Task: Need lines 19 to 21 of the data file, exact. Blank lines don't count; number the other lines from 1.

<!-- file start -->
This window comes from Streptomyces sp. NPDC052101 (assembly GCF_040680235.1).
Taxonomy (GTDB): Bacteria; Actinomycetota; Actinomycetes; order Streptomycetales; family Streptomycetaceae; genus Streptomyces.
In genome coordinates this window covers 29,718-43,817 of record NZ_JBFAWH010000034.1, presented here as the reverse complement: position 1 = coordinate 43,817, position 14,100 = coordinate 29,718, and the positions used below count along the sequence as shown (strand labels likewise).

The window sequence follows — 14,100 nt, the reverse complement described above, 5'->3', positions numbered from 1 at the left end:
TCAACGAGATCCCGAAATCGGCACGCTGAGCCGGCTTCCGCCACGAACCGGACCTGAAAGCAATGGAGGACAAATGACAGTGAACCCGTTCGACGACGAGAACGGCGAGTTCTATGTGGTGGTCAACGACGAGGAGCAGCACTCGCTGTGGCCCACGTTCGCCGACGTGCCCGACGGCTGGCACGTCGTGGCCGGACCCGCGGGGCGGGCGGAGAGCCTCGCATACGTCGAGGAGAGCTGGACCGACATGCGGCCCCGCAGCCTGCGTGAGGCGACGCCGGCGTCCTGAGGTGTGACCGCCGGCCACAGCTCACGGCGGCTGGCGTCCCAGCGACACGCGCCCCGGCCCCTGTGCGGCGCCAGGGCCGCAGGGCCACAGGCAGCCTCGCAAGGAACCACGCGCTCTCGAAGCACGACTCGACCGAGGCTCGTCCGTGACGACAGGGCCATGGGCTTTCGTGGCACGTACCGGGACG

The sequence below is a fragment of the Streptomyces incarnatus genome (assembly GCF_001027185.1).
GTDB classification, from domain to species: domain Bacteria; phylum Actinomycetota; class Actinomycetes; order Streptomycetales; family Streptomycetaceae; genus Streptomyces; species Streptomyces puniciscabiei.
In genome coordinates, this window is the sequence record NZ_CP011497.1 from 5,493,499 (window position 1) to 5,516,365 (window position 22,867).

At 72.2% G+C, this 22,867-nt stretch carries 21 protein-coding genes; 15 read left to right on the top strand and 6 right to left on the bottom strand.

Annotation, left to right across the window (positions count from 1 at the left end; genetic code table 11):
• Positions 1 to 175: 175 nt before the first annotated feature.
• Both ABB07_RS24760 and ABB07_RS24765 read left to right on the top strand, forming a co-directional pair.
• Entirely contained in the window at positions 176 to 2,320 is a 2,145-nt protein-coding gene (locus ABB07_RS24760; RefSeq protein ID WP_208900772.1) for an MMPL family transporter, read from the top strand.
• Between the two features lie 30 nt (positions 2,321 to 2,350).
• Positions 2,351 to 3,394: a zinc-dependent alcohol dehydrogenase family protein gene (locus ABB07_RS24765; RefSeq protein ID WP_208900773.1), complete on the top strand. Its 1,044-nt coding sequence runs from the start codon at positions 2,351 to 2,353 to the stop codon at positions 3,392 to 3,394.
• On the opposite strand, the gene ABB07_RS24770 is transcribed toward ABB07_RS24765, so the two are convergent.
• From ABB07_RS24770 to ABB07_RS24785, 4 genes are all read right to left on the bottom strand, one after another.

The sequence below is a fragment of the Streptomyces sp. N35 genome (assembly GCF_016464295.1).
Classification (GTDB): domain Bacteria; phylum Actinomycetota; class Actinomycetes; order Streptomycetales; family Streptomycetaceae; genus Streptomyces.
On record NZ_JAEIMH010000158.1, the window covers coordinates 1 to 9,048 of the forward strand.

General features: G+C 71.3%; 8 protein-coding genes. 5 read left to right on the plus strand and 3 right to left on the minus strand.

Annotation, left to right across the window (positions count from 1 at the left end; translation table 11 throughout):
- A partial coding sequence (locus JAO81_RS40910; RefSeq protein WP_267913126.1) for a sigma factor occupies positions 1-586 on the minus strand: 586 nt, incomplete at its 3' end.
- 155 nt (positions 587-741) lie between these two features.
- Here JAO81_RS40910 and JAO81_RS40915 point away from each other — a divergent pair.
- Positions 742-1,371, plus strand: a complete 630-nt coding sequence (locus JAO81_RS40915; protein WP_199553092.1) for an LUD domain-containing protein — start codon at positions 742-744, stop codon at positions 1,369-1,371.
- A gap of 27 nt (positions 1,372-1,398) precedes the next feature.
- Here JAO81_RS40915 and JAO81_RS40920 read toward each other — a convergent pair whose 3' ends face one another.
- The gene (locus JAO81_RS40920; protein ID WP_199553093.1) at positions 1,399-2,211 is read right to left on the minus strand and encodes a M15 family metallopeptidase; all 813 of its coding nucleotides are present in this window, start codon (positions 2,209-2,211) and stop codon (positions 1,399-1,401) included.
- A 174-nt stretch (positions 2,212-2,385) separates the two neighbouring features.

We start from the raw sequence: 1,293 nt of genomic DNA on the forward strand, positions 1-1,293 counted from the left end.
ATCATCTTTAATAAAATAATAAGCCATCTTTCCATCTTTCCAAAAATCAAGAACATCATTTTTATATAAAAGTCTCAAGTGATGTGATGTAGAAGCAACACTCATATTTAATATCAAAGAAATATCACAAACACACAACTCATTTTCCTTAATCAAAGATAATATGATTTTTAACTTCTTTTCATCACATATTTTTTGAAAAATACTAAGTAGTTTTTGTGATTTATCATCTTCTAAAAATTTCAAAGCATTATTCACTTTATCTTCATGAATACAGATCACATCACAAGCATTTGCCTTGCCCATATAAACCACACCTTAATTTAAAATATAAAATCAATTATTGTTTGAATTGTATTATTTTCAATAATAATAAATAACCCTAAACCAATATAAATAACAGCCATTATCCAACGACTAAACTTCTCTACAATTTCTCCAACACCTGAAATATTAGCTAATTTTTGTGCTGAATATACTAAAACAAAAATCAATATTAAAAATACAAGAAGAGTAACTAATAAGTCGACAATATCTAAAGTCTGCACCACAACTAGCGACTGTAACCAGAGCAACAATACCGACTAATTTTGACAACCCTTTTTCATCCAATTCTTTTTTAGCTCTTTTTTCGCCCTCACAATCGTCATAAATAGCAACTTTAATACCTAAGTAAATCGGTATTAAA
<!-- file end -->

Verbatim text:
Classification (GTDB): domain Bacteria; phylum Actinomycetota; class Actinomycetes; order Streptomycetales; family Streptomycetaceae; genus Streptomyces.
On record NZ_JAEIMH010000158.1, the window covers coordinates 1 to 9,048 of the forward strand.

General features: G+C 71.3%; 8 protein-coding genes. 5 read left to right on the plus strand and 3 right to left on the minus strand.